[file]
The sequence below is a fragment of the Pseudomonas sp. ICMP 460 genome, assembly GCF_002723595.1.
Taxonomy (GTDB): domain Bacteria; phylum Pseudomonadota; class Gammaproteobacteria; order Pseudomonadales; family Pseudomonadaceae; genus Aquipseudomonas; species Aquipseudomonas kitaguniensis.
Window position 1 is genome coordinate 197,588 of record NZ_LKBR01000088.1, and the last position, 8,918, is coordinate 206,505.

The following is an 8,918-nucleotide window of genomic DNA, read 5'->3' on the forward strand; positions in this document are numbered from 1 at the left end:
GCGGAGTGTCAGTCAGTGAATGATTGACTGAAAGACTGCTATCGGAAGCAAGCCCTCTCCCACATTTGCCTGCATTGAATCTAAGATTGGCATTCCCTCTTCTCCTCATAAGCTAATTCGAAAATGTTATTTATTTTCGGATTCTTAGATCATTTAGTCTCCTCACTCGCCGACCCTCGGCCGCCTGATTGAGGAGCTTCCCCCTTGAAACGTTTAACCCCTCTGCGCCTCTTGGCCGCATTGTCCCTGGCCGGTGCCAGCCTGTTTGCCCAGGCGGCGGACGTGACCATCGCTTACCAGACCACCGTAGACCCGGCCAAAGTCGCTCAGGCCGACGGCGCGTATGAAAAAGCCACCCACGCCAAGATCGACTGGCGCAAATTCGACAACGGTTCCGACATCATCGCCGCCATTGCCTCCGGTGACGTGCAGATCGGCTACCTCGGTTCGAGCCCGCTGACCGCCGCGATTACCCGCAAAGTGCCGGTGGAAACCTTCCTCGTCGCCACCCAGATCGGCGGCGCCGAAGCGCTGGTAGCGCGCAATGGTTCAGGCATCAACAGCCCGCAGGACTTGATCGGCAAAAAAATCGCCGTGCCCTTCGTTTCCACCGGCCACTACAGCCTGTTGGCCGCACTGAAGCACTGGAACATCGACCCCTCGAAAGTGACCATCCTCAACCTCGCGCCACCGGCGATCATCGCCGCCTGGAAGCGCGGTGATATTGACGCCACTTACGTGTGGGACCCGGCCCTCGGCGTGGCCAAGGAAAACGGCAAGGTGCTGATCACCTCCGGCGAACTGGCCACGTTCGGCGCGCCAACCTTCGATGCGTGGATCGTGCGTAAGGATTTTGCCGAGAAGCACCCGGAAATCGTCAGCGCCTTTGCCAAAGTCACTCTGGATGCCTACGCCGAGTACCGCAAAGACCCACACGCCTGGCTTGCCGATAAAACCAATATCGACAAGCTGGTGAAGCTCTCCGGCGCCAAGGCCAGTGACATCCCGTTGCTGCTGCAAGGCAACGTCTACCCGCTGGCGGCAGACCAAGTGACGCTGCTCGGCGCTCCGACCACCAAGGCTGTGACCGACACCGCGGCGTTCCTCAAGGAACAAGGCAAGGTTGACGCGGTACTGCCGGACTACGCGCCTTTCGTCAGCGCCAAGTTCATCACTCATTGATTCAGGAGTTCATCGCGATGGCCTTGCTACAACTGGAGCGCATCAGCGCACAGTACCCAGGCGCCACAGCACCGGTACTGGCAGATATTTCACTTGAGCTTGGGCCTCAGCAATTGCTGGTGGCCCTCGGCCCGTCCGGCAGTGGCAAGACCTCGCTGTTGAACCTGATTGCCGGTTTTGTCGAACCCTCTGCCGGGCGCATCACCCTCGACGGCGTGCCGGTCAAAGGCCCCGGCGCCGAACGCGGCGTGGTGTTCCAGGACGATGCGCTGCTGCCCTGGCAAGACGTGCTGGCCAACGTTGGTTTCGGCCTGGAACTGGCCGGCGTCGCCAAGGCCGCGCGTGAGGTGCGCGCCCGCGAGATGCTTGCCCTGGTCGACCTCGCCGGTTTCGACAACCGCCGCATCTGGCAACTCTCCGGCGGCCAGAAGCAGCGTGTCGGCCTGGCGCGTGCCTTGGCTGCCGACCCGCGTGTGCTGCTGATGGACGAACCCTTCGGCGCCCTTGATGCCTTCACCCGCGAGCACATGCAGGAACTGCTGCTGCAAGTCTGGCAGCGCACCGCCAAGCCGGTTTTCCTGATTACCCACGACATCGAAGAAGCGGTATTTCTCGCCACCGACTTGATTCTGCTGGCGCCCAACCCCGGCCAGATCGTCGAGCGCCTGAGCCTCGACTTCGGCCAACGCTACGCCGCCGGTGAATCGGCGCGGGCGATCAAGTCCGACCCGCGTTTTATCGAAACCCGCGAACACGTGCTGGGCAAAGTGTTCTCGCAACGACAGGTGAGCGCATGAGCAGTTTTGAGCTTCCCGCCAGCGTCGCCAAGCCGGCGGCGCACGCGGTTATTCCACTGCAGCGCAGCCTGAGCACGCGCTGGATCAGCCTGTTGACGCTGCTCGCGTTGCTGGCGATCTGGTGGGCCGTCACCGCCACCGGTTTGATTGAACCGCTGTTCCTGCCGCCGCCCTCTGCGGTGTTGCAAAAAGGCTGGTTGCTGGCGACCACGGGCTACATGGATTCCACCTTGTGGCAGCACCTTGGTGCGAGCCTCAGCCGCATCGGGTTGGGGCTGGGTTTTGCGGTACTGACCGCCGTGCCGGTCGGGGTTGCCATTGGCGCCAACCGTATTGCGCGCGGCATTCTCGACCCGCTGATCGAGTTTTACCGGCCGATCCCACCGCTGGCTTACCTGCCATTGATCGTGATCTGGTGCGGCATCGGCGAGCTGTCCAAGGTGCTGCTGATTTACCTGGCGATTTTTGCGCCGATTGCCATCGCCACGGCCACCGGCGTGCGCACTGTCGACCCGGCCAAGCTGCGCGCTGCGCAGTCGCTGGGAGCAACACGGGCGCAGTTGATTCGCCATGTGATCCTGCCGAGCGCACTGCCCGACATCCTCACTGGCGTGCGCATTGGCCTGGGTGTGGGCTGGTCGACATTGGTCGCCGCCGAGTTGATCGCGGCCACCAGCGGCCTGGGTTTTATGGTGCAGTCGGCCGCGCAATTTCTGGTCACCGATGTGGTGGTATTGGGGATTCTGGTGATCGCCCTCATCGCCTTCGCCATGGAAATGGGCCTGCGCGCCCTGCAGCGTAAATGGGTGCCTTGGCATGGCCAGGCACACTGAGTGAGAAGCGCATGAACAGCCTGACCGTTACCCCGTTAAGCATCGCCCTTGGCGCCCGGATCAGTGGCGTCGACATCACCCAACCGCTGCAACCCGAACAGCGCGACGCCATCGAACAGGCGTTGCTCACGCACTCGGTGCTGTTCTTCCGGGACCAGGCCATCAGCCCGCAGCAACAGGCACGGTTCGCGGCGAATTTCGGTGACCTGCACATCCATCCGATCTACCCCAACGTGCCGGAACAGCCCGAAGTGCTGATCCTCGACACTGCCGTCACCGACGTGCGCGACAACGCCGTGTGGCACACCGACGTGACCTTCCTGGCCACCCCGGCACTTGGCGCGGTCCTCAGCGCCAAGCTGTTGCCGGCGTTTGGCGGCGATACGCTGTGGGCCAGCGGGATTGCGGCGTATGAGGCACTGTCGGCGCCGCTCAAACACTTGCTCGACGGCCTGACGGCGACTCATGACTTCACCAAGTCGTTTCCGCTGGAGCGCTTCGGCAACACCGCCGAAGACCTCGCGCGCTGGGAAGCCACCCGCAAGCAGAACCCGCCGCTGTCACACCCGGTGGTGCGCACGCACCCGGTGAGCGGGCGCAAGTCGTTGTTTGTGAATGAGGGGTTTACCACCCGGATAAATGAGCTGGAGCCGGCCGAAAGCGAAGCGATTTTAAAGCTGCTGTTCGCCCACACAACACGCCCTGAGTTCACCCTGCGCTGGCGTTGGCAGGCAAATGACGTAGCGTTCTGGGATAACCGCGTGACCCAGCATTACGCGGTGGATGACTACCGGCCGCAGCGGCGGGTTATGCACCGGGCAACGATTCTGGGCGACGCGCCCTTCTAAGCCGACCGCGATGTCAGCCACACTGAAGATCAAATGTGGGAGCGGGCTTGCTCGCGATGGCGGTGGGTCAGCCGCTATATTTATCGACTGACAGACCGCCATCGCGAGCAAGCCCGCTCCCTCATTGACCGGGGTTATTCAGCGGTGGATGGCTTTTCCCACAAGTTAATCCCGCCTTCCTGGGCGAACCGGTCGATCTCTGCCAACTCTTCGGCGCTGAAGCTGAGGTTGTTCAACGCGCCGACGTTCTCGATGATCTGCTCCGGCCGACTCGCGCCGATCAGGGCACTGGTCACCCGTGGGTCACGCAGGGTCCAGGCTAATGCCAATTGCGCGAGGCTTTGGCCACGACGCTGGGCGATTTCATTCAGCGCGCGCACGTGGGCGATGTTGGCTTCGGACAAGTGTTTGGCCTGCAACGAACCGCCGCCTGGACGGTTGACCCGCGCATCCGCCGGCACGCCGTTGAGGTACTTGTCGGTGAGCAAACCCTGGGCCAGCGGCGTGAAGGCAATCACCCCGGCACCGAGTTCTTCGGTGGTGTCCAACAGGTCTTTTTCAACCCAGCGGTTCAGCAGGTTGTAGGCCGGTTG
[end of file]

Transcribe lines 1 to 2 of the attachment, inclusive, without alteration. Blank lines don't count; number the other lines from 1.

The sequence below is a fragment of the Pseudomonas sp. ICMP 460 genome, assembly GCF_002723595.1.
Taxonomy (GTDB): domain Bacteria; phylum Pseudomonadota; class Gammaproteobacteria; order Pseudomonadales; family Pseudomonadaceae; genus Aquipseudomonas; species Aquipseudomonas kitaguniensis.